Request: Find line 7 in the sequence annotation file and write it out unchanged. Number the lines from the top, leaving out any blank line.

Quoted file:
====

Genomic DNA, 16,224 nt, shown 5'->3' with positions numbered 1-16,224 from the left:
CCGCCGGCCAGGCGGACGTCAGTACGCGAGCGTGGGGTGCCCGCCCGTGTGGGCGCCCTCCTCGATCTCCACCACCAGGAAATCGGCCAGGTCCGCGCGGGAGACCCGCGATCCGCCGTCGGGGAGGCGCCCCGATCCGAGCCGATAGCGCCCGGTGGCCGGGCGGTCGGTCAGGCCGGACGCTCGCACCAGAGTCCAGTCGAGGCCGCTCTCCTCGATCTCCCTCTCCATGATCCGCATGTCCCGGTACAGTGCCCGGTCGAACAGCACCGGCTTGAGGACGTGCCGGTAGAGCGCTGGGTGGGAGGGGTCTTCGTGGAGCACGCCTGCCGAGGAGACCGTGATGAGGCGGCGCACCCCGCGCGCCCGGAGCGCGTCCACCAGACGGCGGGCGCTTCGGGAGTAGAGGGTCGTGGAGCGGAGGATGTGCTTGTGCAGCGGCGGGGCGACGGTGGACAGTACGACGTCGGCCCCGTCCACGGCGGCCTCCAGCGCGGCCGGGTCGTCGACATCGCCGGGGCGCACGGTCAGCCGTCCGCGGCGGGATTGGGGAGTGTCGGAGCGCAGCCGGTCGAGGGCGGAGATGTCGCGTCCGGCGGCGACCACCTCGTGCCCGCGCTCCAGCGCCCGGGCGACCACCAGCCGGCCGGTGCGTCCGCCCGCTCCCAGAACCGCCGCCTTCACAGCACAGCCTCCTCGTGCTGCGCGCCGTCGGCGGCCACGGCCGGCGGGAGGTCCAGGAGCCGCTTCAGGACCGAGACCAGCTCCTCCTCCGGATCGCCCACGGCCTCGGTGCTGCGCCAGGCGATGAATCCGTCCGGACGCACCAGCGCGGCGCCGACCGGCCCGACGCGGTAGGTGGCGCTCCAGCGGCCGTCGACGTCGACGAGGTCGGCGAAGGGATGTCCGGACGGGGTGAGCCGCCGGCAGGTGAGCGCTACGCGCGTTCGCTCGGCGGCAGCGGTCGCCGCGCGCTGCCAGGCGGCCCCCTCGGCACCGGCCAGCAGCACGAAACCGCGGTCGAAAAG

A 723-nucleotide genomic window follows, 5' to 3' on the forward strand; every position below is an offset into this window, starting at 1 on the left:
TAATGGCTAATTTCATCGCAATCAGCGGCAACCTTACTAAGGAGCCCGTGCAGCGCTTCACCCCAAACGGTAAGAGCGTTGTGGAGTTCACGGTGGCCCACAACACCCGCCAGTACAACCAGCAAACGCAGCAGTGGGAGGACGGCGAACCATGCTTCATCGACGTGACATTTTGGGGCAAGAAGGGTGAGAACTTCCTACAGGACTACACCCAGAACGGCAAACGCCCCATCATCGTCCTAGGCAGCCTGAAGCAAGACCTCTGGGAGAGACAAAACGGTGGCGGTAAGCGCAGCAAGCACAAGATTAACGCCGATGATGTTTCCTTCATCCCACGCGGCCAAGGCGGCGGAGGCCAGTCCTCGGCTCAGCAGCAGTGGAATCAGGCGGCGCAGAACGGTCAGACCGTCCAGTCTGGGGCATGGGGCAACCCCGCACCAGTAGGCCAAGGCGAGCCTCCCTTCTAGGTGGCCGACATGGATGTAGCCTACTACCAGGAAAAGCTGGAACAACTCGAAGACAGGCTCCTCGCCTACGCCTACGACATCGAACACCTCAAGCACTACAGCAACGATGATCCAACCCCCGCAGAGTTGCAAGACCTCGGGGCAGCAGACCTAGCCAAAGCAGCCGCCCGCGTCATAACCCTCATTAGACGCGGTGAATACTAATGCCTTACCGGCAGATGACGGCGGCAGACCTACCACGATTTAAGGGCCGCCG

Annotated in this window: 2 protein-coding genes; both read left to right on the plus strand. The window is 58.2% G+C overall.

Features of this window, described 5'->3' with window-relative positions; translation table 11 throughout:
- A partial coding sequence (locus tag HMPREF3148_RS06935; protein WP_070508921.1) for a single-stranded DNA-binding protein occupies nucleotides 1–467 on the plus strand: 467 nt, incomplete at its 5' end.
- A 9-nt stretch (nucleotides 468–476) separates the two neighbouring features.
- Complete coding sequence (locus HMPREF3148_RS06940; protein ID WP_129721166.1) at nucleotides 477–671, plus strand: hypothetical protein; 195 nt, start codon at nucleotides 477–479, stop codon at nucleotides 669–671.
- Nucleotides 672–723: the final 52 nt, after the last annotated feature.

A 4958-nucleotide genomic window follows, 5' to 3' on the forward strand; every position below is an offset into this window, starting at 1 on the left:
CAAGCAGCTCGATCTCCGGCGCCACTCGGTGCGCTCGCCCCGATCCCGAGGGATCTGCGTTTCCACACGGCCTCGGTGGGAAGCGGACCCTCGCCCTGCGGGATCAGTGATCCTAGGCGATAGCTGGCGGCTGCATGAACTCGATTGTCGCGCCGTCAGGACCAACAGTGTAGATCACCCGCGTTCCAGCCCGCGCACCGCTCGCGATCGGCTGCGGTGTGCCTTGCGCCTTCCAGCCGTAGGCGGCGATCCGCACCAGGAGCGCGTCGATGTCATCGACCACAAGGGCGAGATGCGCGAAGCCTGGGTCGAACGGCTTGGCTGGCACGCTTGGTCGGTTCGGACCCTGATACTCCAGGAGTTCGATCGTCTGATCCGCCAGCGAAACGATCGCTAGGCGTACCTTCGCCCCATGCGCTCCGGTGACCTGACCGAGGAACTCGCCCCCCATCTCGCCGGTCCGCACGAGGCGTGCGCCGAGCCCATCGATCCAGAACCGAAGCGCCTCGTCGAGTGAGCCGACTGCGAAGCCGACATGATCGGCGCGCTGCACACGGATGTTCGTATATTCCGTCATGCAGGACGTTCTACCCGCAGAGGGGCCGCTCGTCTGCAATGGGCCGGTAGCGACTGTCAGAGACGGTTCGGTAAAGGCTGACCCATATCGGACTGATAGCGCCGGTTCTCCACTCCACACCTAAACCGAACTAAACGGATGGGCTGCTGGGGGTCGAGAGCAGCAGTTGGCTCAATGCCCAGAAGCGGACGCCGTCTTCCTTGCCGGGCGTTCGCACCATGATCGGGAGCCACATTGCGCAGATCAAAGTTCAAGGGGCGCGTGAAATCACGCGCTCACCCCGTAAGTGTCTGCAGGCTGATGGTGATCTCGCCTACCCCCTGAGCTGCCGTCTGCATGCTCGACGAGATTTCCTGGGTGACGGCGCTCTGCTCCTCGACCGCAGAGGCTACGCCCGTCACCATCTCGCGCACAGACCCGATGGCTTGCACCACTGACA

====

- A partial coding sequence (locus tag HMPREF3148_RS06935; protein WP_070508921.1) for a single-stranded DNA-binding protein occupies nucleotides 1–467 on the plus strand: 467 nt, incomplete at its 5' end.